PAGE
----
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A Quarterly Journal
Jeffrey Woodward, Founder & General Editor
Volume 10, Number 2, June 2016
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Maxianne Berger
Outremont, Quebec, Canada


Perdition

1.

My garden tour group have disappeared along with the guide, or more the case, I've lost them. I have no idea where I am, how I got here, or where I've been between the wrought iron gates and where I now find myself—on a hill where an intricately-patterned frieze of flowers borders a cobblestone path.

garden pond
filled with koi
I float
somewhere above
in virtual reality

And topiaries. Yes, that shrub is definitely shaped like a castle, and that one there, a man holding a musket. But no familiar landmark, not even a distant skyscraper skirted in smog. And certainly no tweedy guide in sensible shoes holding high a little blue flag and marching us along at military pace.

in plain view
wrapped in sunbeams
folded in flowers
the grandchildren insist
we put the bombs there

2.

This lapse of consciousness, you know it's the same kind of reverie you have when you're driving somewhere familiar—like home from work or over to your lover's. You arrive and realize you don't recall a single thing about getting there.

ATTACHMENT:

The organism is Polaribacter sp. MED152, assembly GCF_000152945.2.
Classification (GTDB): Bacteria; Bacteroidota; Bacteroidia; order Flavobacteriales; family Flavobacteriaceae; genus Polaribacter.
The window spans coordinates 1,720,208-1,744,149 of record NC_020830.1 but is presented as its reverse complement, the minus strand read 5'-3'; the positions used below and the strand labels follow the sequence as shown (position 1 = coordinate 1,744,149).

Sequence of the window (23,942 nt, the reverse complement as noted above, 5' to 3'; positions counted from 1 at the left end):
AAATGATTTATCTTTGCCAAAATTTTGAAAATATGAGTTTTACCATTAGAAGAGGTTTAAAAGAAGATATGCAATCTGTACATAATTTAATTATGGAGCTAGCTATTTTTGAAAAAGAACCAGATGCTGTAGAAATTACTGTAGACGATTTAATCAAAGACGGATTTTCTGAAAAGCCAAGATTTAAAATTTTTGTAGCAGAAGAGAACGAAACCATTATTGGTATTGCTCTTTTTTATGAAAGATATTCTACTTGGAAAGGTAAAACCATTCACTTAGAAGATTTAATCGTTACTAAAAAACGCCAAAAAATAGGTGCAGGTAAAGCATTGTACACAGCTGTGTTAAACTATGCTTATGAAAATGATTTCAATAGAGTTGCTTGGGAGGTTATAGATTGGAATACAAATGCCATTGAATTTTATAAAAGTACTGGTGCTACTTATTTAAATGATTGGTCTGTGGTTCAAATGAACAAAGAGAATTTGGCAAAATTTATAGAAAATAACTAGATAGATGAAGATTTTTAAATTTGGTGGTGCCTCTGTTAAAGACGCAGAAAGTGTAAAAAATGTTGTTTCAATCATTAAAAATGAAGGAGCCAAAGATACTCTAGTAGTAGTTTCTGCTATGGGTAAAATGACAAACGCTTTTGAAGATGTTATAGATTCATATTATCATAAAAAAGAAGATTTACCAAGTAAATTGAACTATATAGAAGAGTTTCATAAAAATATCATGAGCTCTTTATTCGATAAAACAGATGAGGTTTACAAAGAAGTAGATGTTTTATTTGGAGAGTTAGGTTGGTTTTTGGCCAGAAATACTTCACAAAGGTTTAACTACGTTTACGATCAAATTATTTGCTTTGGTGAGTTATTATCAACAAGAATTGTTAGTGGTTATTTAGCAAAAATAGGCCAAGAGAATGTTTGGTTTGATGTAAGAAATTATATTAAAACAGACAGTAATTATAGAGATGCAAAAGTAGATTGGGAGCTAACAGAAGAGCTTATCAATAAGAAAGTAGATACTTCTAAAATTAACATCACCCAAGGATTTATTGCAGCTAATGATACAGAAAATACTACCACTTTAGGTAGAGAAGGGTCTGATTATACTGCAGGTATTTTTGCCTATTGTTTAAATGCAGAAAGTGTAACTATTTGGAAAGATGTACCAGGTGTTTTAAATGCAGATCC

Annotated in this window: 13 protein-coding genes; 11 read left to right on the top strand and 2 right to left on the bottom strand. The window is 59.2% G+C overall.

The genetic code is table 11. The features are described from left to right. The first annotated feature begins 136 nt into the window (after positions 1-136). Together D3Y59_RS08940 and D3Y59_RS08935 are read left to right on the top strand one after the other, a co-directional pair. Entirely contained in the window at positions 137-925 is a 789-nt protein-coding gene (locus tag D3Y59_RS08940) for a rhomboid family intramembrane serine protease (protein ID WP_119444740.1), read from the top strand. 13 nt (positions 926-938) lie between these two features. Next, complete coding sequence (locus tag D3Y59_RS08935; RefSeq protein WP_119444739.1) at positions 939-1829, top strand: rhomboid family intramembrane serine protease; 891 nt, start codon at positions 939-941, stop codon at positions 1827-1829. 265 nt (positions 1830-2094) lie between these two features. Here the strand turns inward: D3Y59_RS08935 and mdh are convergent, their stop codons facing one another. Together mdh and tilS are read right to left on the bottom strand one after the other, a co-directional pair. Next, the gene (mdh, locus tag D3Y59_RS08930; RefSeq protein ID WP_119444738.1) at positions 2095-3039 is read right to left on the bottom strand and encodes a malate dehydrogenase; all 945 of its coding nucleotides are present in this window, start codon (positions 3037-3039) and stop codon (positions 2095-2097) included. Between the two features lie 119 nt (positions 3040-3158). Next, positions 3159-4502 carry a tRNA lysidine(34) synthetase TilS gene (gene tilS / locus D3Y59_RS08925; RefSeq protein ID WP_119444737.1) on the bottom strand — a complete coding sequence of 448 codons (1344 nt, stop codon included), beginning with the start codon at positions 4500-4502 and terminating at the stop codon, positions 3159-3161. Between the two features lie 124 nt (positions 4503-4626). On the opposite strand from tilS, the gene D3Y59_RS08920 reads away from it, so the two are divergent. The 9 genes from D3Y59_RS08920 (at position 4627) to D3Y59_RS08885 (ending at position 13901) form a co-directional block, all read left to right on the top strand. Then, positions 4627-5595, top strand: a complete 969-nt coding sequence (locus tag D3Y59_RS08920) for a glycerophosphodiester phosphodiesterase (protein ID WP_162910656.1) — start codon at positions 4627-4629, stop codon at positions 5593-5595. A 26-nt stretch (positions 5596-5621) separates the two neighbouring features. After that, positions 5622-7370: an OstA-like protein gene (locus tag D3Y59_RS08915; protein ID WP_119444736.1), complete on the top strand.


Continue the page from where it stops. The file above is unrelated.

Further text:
who is
this grizzled man
yesterday
apple blossoms were in flight
you laughed about the future

Were the lights mostly green or did you have to stop a lot? How could you safely negotiate streets when oblivious to pedestrians and other cars? What eye works when your own are focused somewhere within? Somewhere within! That's the worst part—as you slam shut the car door, you have no idea what it was that so preoccupied you only moments before. Just so, when the garden creeps back into awareness, it drags along that spectre of something not remembered.

the poem
from last night’s dream
where is it?
the bedside notebook
filled with paisley curlicues

3.

But she doesn't recognize any of the flowers. It isn't that she doesn't know their names—she has never known flower names. Well, maybe the classics—rose, tulip, violet, daisy. Mostly she knows flowers by their colour. But these are flowers she's never seen before. Had she the presence of mind to look closely, she would observe that instead of having five petals, they tend to have seven. But in her lost state, she sees only larger details: a red flag above a clump of people on the next hill over. She hurries to join them, hoping at least to benefit from their tour. And eventually to be led out. But when she reaches the group, out of breath, she finds she can't understand their language.

mottled babble
cryptic like Ophelia
chanting
there’s pansies that’s for thoughts
there’s candies that’s for tots

The people are dressed like you or me, ordinary in every other respect, except their faces are tinged blue . . .

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end

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